As we approach the end of another year, many people will be looking forward to the festive season and the chance to slow down and catch up with family, particularly older parents. Busy lives and distant homes can make it easy to feel out of touch. But this may be a time when adult children notice changes in their ageing parents and can also be a time for parents to take control over their future with advice and family discussions.
The signs of ageing may be distressing and worrying for many people, but they are a natural part of life, especially with our increasing longevity.
The problem is not getting old. The problem is not having an effective plan for how to grow old. This plan needs to consider strategies to ensure the home environment and care supports are appropriate, as well as how to fund quality levels of care.
Don’t wait until a crisis has occurred to take action. Planning ahead and professional advice are the keys to quality care and effective decision-making.
The journey may not be easy, and hard decisions may need to be made. Seeking objective advice from an Accredited Aged Care Professional TM can help to convert the mountain of data on aged care into meaningful and relevant information and ultimately into appropriate decisions.
New Year is traditionally a time to take stock and plan ahead. And the festive season might be one of the few opportunities during the busy year for discussions with all those people who are important to you
If you have older parents, take the time this year to raise the issue with your parents and your siblings or other family members and seek advice to start building a family action plan. If you are that older person, the festive season provides you with an opportunity to bring your adult children together to discuss your care needs. Make yourself heard whilst you are still able to maintain your control and independence and put strategies into place.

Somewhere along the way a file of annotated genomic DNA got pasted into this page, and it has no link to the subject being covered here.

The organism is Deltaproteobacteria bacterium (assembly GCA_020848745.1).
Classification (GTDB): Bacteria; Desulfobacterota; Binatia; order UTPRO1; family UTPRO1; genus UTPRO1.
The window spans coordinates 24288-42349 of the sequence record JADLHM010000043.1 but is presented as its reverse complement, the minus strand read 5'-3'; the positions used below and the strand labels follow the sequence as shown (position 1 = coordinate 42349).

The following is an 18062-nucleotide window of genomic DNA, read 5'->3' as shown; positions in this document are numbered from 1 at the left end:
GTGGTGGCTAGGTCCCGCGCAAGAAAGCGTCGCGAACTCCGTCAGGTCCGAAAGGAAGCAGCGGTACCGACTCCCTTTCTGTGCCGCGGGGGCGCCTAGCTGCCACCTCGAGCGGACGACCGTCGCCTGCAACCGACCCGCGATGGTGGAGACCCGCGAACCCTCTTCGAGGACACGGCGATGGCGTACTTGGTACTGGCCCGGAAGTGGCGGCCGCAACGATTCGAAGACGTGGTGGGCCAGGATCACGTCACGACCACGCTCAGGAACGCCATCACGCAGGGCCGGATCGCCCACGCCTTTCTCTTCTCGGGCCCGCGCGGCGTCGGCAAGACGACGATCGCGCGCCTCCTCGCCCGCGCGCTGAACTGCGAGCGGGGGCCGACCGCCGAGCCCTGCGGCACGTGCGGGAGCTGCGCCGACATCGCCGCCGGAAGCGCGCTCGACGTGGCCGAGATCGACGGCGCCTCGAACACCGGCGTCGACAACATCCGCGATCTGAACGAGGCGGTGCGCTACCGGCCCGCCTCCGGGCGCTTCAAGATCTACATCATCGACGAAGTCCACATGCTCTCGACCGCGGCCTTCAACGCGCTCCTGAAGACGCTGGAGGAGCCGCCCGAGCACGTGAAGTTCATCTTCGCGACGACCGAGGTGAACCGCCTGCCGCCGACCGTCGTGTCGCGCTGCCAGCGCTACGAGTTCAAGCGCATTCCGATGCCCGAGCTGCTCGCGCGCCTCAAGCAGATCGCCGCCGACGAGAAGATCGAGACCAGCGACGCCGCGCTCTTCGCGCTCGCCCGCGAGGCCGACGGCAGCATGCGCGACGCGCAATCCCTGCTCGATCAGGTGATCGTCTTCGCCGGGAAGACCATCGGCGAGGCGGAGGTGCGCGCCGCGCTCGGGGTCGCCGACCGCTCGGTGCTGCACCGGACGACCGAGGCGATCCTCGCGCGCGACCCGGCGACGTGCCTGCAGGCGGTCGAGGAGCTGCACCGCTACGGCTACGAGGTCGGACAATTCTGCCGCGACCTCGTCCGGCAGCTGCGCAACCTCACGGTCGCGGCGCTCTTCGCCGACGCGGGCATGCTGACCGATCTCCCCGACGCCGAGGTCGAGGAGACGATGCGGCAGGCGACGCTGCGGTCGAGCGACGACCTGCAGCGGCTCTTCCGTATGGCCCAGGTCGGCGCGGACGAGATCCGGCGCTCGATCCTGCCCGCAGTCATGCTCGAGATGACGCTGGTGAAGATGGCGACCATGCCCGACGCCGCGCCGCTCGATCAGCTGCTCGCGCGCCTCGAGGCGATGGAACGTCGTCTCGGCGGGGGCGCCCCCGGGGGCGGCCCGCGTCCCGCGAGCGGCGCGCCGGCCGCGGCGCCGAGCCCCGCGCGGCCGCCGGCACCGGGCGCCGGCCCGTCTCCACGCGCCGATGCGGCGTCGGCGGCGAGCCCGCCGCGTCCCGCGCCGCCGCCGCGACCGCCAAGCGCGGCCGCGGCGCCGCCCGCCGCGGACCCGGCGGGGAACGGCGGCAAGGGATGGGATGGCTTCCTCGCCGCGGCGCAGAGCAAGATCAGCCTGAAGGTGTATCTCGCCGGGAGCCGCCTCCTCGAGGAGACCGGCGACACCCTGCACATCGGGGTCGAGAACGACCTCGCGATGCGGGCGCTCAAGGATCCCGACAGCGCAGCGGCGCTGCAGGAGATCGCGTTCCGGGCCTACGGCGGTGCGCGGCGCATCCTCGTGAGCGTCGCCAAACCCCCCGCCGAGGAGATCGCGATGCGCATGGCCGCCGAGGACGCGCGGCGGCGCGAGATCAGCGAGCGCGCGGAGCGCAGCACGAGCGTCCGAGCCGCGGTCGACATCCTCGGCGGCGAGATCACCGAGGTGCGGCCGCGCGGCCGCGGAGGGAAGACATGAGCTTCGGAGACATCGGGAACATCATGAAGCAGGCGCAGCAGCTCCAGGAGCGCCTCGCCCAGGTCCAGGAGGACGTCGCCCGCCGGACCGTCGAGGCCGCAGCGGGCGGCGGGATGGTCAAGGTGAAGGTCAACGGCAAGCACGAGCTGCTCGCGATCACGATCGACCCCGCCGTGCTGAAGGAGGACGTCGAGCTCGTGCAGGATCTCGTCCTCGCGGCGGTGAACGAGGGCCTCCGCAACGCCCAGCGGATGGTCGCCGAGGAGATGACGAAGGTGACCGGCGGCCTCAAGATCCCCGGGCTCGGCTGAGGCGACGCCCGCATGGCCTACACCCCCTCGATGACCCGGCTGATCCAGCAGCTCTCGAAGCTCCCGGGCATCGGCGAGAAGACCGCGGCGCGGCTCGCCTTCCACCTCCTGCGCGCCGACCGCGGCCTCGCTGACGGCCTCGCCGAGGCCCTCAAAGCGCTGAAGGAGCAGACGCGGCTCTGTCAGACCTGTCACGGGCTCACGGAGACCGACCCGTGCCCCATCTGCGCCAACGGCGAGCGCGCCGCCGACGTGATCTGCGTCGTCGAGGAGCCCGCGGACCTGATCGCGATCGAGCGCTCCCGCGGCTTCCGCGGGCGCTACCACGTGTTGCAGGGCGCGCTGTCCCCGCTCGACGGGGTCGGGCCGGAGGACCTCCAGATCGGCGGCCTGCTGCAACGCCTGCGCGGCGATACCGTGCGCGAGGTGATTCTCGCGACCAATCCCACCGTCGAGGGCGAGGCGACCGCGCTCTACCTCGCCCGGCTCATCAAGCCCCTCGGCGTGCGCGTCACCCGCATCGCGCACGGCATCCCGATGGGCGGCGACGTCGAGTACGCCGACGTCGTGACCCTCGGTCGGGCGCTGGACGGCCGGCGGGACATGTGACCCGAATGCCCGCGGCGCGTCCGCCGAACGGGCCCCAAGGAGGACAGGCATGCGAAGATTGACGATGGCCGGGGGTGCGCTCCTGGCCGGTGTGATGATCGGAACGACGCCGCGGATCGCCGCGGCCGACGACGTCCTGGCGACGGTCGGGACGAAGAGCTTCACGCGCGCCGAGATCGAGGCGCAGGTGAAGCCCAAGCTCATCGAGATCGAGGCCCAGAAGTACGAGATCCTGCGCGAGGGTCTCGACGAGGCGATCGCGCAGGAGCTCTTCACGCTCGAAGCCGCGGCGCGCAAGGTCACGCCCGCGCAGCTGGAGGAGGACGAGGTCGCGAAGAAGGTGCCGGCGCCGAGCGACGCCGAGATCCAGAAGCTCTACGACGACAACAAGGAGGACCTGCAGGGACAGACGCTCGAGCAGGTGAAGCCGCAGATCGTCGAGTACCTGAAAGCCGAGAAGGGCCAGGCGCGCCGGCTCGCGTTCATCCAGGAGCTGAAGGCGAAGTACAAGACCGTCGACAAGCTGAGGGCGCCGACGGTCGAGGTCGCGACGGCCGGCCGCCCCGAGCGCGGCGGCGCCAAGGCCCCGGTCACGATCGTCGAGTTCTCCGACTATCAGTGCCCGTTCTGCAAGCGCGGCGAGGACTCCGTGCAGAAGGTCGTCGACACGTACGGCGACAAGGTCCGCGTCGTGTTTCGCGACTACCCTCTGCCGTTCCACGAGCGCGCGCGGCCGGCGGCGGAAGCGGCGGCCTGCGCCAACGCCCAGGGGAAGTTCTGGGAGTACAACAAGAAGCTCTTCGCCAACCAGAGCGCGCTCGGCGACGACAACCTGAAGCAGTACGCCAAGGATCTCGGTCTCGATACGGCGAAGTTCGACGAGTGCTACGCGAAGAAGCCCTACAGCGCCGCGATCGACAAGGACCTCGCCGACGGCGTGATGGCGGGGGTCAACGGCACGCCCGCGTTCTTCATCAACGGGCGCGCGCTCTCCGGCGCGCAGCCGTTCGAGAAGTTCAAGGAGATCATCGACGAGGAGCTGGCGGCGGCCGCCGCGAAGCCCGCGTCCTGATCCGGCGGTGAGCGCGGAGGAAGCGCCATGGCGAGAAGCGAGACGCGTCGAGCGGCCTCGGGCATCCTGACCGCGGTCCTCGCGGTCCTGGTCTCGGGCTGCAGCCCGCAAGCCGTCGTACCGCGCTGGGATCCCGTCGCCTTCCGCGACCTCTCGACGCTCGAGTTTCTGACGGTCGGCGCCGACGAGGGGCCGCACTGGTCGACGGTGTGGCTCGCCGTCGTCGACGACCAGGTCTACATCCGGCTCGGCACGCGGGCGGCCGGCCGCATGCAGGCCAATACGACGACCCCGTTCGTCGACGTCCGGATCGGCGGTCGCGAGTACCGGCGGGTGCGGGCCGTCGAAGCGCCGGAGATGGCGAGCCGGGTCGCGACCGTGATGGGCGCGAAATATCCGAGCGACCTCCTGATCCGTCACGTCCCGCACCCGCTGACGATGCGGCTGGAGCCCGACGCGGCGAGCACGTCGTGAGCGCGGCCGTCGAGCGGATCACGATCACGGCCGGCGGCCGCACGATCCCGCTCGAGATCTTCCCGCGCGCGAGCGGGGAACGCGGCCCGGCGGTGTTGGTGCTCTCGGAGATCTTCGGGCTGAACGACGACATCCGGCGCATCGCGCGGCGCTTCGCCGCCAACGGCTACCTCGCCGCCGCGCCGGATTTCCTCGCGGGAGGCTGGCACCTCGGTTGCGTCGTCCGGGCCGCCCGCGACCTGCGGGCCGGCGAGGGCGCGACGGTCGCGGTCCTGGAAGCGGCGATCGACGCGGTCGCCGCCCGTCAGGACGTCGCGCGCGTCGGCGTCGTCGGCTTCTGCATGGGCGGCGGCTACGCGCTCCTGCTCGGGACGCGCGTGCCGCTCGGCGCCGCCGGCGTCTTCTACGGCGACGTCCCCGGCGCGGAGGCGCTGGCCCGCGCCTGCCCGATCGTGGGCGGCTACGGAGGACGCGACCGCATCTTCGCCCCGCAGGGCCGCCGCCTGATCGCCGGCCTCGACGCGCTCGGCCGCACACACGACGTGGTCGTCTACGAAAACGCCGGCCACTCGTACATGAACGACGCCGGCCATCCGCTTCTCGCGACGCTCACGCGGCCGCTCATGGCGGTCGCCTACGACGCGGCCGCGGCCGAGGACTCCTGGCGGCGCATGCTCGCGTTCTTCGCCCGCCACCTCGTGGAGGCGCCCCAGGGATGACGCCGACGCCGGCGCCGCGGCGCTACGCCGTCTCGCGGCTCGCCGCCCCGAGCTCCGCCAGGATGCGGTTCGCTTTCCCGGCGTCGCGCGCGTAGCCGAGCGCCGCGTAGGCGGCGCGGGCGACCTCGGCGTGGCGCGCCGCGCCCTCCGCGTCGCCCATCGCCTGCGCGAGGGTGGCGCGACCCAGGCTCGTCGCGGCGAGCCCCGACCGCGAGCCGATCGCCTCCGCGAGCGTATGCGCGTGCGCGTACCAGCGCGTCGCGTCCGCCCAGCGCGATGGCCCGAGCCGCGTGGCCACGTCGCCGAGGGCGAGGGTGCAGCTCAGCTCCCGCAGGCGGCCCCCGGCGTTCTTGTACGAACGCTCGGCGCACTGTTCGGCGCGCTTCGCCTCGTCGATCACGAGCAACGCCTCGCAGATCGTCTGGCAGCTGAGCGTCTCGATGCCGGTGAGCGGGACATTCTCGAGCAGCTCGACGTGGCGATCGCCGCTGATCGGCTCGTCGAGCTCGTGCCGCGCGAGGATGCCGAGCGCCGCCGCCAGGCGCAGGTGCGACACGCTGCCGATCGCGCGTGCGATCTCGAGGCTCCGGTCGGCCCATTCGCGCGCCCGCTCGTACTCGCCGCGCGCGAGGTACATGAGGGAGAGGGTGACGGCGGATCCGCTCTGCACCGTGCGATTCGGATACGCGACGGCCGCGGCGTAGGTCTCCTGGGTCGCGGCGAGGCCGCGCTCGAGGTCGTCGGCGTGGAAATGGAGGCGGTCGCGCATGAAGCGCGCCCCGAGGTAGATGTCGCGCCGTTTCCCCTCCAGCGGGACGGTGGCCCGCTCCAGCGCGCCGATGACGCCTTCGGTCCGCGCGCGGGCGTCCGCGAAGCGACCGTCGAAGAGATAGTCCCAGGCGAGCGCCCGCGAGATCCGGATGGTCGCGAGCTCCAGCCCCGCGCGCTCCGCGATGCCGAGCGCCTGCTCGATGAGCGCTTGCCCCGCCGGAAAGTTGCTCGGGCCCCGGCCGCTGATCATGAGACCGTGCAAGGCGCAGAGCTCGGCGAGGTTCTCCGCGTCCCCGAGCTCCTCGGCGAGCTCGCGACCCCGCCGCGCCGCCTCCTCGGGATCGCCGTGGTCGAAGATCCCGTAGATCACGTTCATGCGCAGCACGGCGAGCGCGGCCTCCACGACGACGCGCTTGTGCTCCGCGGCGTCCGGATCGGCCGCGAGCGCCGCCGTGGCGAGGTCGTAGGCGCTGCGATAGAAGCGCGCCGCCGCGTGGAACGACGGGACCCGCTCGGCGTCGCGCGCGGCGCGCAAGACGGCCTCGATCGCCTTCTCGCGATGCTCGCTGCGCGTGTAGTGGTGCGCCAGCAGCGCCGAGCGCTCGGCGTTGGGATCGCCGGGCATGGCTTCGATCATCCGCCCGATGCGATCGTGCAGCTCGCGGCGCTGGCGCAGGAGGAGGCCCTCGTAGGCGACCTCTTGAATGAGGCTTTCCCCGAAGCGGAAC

Many older Australians live alone, and families may not notice the decline in an older person’s ability to live independently. The festive season can be a time when families come together and have an opportunity to observe how well a parent is coping.
A family meeting is an essential step in planning for aged care and may help to minimise conflicts within your family. Emotional conflicts between family members can make the transition to care more distressing for an older parent and have the potential to rip families apart.
A well-run family meeting can allow parents, children and other family members to discuss issues and preferences, express concerns and make decisions that work for your family as a whole.
As an Accredited Aged Care Professional ™ we can assist with arranging and running a family meeting to help your family see the big picture more objectively. Together we can consider the options for your parents’ care, security and happiness.
The earlier you take this step, the better. Planning ahead ensures that parents are fully involved in the decision-making and removes some of the stress from other family members. With a well organised plan in place, your family can respond more quickly and effectively when an event requiring a move to aged care occurs.
As an ACS Accredited Aged Care Professional™ we can take away a lot of the stress and complexity of the aged care process.
Disclaimer: The information in this article is general and does not take into account your particular circumstances. It is based on the understanding understanding Northern Beaches Aged Care Advice Pty Ltd (Corporate Authorised Representative of LFG Financial Services Ltd ABN 28 101 927 413, AFSL 227096) has of the relevant Australian legislation as at December 2019. This article contains general information and may constitute general advice. Any advice in this article has been prepared without taking account of individual objectives, financial situation or needs. It should not be relied upon as a substitute for financial or other specialist advice. Before making any decisions on the basis of this article, you should consider the appropriateness of its content having regard to your particular investment objectives, financial situation or individual needs. We recommend that you see an appropriate qualified and accredited adviser prior to implementing any recommendations that you may make based on the information contained in this article.